As the rate of inflation continues its record-setting trend of increase, rent costs are beginning to crush most Americans, causing them to fall behind and seek smaller homes and new towns, while Brandon’s $15 per hour minimum wage falls far short of a living wage.
Since President Brandon took his place in the Oval Office, the wages in America have risen, but the cost of living has risen far faster, as Brandon’s economics spiral out of control.
For anyone making $15 per hour, Brandon’s great promise to make hourly earnings a living wage, the cost of living has long passed the point where the pay increase is no longer helpful. For those who work 45 hours per week, earning $15 an hour, after taxes and insurance, the average monthly bring-home pay equals about $1890 per month. Most working-class Americans can’t keep a home, buy gas, buy food and create savings.
Even in a household with two income-earning adults, the average monthly bring home equals less than $4000.
Here’s why that no longer allows most Americans to maintain a simple life.
The cost of rent has risen in the United States between 30% and 60% since the beginning of 2022. In January, The Washington Post detailed the cost of rent in cities like Henderson, Nevada, a suburb of the Las Vegas region. In that city, rent had jumped more than 30%, with the average monthly rent reaching $1,600 per month.
In cities like Miami, rents increased by 57% in the past year, with a median price of $2,988, a Realtor.com report says. In lesser markets like Memphis, rents shot up by 24.6%, with an overall median of $1,403.
With the cost of rent alone, a single-earner household likely cannot cover the cost of rent alone with their bring home pay.
Add to this, the cost of energy has risen sharply in the previous year. According to a report by the U.S. Energy Information Administration, energy bills increased in 2021 at the fastest pace on record, and in 2022 that number has continued to rise. Some states have seen a rise in rates between 19% and 40% in the last year, making the average electric bill for most homes about $130 per month. This reflects a 12% increase in the average electric bill from one year ago.
Let’s talk about the increase of the average consumer prices nationwide.
Gas prices are reaching a record high of $5 per gallon. The average American uses about 650 gallons of gas annually for basic driving needs. Which now translates to about $270 per month in the cost of gas.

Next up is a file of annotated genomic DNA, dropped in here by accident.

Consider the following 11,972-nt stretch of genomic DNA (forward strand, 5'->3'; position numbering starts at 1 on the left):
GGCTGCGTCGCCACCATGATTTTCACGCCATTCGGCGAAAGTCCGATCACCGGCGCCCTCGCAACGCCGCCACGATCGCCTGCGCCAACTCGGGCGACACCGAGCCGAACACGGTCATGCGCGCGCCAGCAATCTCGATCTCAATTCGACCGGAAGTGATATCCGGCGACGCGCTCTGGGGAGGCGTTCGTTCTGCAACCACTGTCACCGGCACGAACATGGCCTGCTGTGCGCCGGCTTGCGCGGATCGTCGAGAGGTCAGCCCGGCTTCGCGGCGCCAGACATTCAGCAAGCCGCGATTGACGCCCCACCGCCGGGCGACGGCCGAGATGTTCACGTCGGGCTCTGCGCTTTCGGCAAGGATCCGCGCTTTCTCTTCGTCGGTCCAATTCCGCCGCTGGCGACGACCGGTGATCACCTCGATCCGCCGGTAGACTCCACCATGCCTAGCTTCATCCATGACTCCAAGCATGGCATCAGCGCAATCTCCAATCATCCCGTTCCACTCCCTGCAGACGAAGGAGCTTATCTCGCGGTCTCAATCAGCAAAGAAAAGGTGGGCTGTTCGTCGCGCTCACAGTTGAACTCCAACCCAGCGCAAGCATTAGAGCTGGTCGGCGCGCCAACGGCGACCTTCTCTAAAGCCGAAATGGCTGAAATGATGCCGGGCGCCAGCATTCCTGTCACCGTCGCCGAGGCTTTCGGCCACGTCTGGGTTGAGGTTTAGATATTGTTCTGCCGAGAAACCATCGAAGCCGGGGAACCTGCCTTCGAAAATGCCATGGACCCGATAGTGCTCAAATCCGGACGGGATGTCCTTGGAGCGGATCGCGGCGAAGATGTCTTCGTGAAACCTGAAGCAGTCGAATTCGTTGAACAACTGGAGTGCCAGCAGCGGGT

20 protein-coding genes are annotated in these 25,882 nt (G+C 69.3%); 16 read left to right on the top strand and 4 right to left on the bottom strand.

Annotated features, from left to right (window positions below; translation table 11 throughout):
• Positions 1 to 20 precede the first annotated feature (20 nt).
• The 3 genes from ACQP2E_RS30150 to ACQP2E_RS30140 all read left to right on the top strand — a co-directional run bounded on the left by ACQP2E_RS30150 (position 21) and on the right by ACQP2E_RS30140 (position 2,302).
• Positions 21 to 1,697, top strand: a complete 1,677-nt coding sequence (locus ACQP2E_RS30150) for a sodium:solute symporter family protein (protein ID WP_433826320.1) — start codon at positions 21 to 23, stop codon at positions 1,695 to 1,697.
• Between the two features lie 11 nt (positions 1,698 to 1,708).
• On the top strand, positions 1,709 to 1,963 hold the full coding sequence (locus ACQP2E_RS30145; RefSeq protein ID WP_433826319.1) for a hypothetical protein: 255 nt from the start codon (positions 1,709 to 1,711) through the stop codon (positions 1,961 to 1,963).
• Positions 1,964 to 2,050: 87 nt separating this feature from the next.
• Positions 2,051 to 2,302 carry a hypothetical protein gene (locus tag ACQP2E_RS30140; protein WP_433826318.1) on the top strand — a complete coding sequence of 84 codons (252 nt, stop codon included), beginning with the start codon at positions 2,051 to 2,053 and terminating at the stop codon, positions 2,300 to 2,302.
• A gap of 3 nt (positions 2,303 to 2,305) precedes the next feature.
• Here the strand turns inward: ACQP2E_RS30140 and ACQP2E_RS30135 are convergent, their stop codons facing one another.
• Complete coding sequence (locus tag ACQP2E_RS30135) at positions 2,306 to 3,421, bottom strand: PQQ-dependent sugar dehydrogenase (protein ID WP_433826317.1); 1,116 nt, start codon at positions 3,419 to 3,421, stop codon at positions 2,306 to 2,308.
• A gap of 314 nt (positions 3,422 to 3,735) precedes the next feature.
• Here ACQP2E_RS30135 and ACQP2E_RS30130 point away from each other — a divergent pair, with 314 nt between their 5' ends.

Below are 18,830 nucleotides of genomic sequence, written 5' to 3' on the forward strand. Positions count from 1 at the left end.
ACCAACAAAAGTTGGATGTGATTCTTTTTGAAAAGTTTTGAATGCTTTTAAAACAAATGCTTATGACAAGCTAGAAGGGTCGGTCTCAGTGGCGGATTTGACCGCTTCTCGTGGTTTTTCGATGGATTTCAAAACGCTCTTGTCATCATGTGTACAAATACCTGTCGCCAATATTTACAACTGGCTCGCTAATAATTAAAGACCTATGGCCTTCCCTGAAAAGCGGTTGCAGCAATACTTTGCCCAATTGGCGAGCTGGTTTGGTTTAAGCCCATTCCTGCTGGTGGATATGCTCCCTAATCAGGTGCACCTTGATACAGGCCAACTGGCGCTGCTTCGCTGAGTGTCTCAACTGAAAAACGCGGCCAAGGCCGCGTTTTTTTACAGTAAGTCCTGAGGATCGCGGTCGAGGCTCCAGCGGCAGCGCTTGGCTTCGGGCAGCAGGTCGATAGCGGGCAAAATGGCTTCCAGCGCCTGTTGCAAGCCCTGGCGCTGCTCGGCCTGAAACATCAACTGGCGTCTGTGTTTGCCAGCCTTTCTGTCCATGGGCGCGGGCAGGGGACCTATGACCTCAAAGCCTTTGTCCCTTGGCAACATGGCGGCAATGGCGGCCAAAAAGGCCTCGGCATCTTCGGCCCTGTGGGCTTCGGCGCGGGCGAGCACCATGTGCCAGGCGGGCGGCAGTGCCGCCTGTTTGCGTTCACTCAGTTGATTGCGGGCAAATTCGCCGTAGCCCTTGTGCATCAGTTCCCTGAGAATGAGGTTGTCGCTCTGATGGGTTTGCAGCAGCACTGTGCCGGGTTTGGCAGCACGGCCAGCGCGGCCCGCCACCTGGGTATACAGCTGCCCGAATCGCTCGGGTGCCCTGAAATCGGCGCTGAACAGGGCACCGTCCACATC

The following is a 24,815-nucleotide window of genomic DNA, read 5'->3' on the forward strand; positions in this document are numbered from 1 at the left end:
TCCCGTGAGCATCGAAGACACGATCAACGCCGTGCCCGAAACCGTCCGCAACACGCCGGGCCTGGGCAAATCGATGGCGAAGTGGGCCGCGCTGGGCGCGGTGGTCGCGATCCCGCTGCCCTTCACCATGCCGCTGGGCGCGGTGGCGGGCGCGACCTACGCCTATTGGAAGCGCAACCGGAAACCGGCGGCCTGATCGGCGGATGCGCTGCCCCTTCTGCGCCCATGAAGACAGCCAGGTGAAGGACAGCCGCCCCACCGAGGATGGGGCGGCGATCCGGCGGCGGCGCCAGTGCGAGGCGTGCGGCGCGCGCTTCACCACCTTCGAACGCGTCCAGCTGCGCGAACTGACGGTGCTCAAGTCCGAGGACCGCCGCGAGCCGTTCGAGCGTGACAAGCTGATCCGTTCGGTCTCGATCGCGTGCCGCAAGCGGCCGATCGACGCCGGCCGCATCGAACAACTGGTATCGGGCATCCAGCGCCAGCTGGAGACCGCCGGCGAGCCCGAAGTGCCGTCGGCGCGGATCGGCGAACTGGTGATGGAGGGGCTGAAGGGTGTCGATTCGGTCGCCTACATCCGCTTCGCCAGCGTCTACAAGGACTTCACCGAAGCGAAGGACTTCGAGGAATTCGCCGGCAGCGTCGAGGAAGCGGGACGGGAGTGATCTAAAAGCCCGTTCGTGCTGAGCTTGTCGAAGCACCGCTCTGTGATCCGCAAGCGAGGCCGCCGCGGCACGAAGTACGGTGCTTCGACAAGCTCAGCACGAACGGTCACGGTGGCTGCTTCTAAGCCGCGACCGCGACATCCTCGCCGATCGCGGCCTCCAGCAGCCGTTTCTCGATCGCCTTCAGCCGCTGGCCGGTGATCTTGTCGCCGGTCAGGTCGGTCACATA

Food costs have risen by as much as 38% nationwide in the last year. Items such as cereal, fruits, meat, and more have nearly doubled in price. In 2021, the average American spent about $271 per month on groceries. However, in 2022 that number has reached an average of about $411 per month.
Let’s consider that, even under the Affordable Connectivity Program, most Americans spend between $35 and $80 per month on internet access. Internet access has become a cornerstone of function in the U.S., to empower kids to participate in education and adults to work or telecommute.
The average debt of Americans has dramatically increased in the last year, with credit card debt soaring as the average working-class American leans into credit to cover the costs of living. Most Americans carry a minimum monthly debt payment of about $200, which you consider average revolving credit debt reaching $5500 per person. This amount is not paying down the principal. As the Fed raises interest rates faster than ever, making the minimum payment is only throwing individuals into much deeper debt.
Here’s how it all works out for the average American. If the average rent is about $1600 per month, gas is $270; electricity costs $130, groceries cost $411; the internet is an average of $50; and debt payments equal $200, the total monthly average cost of living reaches about $2660 per month.
For a single earner, making $15 per hour means at the end of the month, that person has accrued a deficit of $771 per month, just shy of $10,000 per year.
For a family of two earners, who might have children, the cost of groceries, gas, incidentals, and more continues to add up. Items such as cell phone service, clothing, medical care, and vehicle maintenance continue to rise with inflation.
The result is that most Americans can no longer pay their essential bills, maintain a home, afford incidentals, and certainly not one ounce of savings.
America is headed for a financial crisis like it has never seen before.